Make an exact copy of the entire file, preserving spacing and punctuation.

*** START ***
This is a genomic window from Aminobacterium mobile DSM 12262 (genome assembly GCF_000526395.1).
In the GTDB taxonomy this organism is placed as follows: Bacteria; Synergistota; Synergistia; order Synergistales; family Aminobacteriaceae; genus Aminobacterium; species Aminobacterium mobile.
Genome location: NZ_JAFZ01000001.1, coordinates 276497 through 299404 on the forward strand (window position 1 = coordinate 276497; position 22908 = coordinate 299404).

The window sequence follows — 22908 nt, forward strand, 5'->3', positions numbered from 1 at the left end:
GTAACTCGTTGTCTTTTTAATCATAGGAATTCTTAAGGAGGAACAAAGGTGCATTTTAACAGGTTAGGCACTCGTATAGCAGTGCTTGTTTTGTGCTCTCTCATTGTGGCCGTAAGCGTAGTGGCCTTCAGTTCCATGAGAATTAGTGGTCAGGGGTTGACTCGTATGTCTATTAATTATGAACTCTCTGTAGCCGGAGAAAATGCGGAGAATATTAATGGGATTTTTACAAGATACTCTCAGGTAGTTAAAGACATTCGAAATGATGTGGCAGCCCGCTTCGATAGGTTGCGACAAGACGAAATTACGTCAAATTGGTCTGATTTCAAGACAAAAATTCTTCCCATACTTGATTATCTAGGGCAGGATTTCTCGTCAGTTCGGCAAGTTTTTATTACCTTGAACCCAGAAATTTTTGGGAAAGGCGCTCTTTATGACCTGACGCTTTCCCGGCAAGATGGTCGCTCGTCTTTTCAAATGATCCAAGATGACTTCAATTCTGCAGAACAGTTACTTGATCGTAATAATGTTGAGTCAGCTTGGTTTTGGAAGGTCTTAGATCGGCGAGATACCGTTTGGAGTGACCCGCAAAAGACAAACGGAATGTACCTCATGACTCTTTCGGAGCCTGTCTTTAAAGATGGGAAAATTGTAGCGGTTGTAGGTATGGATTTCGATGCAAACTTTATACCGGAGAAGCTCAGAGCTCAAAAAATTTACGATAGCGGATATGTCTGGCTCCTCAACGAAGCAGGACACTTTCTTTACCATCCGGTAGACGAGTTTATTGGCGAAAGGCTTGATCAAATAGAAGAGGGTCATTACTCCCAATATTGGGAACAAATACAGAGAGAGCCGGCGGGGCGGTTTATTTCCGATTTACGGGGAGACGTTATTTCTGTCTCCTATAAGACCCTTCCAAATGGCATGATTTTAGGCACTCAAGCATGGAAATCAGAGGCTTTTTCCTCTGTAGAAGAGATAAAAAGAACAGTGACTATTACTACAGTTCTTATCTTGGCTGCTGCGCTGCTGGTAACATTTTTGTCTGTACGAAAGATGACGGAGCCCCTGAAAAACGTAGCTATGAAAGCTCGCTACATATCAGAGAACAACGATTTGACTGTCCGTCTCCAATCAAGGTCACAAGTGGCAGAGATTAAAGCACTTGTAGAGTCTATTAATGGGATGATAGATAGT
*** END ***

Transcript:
This is a genomic window from Aminobacterium mobile DSM 12262 (genome assembly GCF_000526395.1).
In the GTDB taxonomy this organism is placed as follows: Bacteria; Synergistota; Synergistia; order Synergistales; family Aminobacteriaceae; genus Aminobacterium; species Aminobacterium mobile.
Genome location: NZ_JAFZ01000001.1, coordinates 276497 through 299404 on the forward strand (window position 1 = coordinate 276497; position 22908 = coordinate 299404).

The window sequence follows — 22908 nt, forward strand, 5'->3', positions numbered from 1 at the left end:
GTAACTCGTTGTCTTTTTAATCATAGGAATTCTTAAGGAGGAACAAAGGTGCATTTTAACAGGTTAGGCACTCGTATAGCAGTGCTTGTTTTGTGCTCTCTCATTGTGGCCGTAAGCGTAGTGGCCTTCAGTTCCATGAGAATTAGTGGTCAGGGGTTGACTCGTATGTCTATTAATTATGAACTCTCTGTAGCCGGAGAAAATGCGGAGAATATTAATGGGATTTTTACAAGATACTCTCAGGTAGTTAAAGACATTCGAAATGATGTGGCAGCCCGCTTCGATAGGTTGCGACAAGACGAAATTACGTCAAATTGGTCTGATTTCAAGACAAAAATTCTTCCCATACTTGATTATCTAGGGCAGGATTTCTCGTCAGTTCGGCAAGTTTTTATTACCTTGAACCCAGAAATTTTTGGGAAAGGCGCTCTTTATGACCTGACGCTTTCCCGGCAAGATGGTCGCTCGTCTTTTCAAATGATCCAAGATGACTTCAATTCTGCAGAACAGTTACTTGATCGTAATAATGTTGAGTCAGCTTGGTTTTGGAAGGTCTTAGATCGGCGAGATACCGTTTGGAGTGACCCGCAAAAGACAAACGGAATGTACCTCATGACTCTTTCGGAGCCTGTCTTTAAAGATGGGAAAATTGTAGCGGTTGTAGGTATGGATTTCGATGCAAACTTTATACCGGAGAAGCTCAGAGCTCAAAAAATTTACGATAGCGGATATGTCTGGCTCCTCAACGAAGCAGGACACTTTCTTTACCATCCGGTAGACGAGTTTATTGGCGAAAGGCTTGATCAAATAGAAGAGGGTCATTACTCCCAATATTGGGAACAAATACAGAGAGAGCCGGCGGGGCGGTTTATTTCCGATTTACGGGGAGACGTTATTTCTGTCTCCTATAAGACCCTTCCAAATGGCATGATTTTAGGCACTCAAGCATGGAAATCAGAGGCTTTTTCCTCTGTAGAAGAGATAAAAAGAACAGTGACTATTACTACAGTTCTTATCTTGGCTGCTGCGCTGCTGGTAACATTTTTGTCTGTACGAAAGATGACGGAGCCCCTGAAAAACGTAGCTATGAAAGCTCGCTACATATCAGAGAACAACGATTTGACTGTCCGTCTCCAATCAAGGTCACAAGTGGCAGAGATTAAAGCACTTGTAGAGTCTATTAATGGGATGATAGATAGT